Slow fashion 2 – from sheep to shawl

Here it is, finally. My second bigger video project Slow fashion 2 – from sheep to shawl.

Slow fashion and the value of a craft

I wanted to make another video on the slow fashion theme. Also, I wanted to show some other aspects of crafting. I have seen people sell handmade items for basically the cost of the material, which is such a shame. There is so much talent, time, effort and experience behind a handmade item. People don’t give it a second thought in a society where we expect to have stuff and we are in turn expected to buy more stuff (that has preferably been shipped three times around the globe). Giant store buildings are popping up like mushrooms because we don’t have any space left for all our stuff. This video is about the value of good craftmanship and all the time, tradition, skill and effort that lie behind it.

Josefin Waltin sitting outside by the spinning wheel. There are garden chairs around her with smartphones attached to them for filming.
In the studio, with garden chairs as camera stands. Photo by Dan Waltin

For the love of spinning

The video is also about the love of spinning. I try to capture the way spinning gives me that meditative feeling, how the motions and the touch of the fibers gives me serenity and a sense of weightlessness.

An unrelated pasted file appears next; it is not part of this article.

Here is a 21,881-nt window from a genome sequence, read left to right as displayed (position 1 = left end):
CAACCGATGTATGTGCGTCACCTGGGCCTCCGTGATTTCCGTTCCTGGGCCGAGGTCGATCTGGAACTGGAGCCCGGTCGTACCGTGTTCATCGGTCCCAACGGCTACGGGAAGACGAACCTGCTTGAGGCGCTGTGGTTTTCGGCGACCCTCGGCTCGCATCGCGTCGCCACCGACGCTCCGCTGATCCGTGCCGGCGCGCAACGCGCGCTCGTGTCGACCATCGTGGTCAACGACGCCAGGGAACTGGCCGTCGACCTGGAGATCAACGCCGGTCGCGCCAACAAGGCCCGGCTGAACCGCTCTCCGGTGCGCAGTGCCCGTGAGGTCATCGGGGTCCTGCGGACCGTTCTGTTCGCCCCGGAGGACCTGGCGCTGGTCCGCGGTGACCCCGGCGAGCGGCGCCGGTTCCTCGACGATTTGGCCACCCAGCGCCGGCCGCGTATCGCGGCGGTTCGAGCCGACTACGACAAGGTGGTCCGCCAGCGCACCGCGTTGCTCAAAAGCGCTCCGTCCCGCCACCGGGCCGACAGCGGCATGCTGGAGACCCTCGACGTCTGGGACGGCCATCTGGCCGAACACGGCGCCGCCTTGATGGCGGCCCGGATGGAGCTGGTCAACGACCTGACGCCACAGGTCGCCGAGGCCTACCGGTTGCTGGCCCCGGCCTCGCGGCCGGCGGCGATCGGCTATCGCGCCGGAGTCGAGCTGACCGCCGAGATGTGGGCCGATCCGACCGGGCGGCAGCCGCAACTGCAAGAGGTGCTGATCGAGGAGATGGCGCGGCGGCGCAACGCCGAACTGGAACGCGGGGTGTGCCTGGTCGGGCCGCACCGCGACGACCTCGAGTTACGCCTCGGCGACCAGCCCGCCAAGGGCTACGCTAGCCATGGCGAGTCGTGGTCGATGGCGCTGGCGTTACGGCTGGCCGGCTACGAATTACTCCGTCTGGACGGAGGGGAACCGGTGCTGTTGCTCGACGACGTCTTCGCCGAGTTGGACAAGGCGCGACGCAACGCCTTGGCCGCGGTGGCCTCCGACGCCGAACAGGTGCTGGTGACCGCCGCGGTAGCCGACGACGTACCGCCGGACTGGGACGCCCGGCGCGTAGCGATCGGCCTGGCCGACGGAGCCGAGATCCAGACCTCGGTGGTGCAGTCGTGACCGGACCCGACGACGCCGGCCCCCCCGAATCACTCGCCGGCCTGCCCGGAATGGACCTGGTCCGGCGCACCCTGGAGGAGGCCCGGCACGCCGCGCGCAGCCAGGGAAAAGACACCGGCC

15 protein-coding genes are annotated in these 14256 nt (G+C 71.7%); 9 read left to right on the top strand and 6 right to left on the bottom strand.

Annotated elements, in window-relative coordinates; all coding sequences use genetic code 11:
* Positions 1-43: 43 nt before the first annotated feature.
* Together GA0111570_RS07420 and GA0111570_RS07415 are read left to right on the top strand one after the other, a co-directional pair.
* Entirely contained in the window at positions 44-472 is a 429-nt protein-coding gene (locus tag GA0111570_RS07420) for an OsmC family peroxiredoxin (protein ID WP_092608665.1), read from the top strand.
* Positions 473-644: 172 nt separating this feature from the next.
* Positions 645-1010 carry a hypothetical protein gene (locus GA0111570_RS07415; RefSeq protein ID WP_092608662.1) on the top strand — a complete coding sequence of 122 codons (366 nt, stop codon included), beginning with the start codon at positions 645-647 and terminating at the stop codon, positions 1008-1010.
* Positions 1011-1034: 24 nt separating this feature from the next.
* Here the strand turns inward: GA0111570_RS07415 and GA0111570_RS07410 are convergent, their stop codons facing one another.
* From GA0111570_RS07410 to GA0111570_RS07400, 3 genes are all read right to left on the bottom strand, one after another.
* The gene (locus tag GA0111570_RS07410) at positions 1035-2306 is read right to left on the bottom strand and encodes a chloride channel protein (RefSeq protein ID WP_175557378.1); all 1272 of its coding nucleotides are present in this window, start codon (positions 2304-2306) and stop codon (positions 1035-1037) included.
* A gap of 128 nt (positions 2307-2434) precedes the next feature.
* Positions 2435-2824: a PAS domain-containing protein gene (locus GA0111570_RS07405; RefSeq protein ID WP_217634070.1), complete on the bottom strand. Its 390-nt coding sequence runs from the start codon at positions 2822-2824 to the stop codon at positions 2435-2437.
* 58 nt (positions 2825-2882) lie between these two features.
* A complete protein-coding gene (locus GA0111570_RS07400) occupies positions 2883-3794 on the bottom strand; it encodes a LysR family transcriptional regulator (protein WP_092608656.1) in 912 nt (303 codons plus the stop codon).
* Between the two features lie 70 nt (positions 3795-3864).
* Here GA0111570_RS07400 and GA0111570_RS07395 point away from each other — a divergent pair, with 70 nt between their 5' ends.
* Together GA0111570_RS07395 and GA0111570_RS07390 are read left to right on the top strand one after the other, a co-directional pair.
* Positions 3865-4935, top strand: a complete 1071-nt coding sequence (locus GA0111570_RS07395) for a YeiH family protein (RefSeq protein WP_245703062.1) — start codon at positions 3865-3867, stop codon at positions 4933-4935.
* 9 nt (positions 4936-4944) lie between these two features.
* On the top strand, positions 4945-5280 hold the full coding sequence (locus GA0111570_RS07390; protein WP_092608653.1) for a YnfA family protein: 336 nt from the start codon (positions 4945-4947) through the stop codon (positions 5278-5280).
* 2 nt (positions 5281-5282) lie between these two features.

The leading fleeces

The fiber in the shawl is from two natural colour Shetland fleeces. The warp was spun worsted on a spinning wheel from hand-combed tops and 2-plied. The weft was spun woolen on a Navajo spindle from hand-carded rolags into a singles yarn. The shawl was woven on a 60 cm rigid heddle loom on double width.

Josefin Waltin standing in field with plaid shawl over her arm, sheep in the background.
The finished shawl. Photo by Dan Waltin

For tools and designers, see this post. For a connection to Outlander, look here.

Liked it? Take a second to support Josefin Waltin on Patreon!

11 Replies to “Slow fashion 2 – from sheep to shawl”

  1. Josefin,
    Your films and clips are so inspirational!
    I’m a spinner, felter, knitter and weaver. I watched slow fashion (1) and you inspired me to investigate different spinning tools and also preparing raw fleece. I’m now enjoying combing fleece and I’m currently learning spinning supported with a Tibetan spindle.

    I love this new film too.

    Thank you for inspiring me!

  2. I have just found your site and subscribed. Thank you so much for sharing your work and techniques – I have been spinning on a wheel for many years and am trying to branch out beyond my comfort zone and experiment with spindles (much more travel friendly) and your videos are encouraging and insightful.

    1. Thank you, I’m so happy to hear that. There is so much to learn from spinning on spindles. And the things you learn you can use to further develop spindle spinning and also to bring back to wheel spinning and refine your techniques from your widened horizons. Happy spinning!

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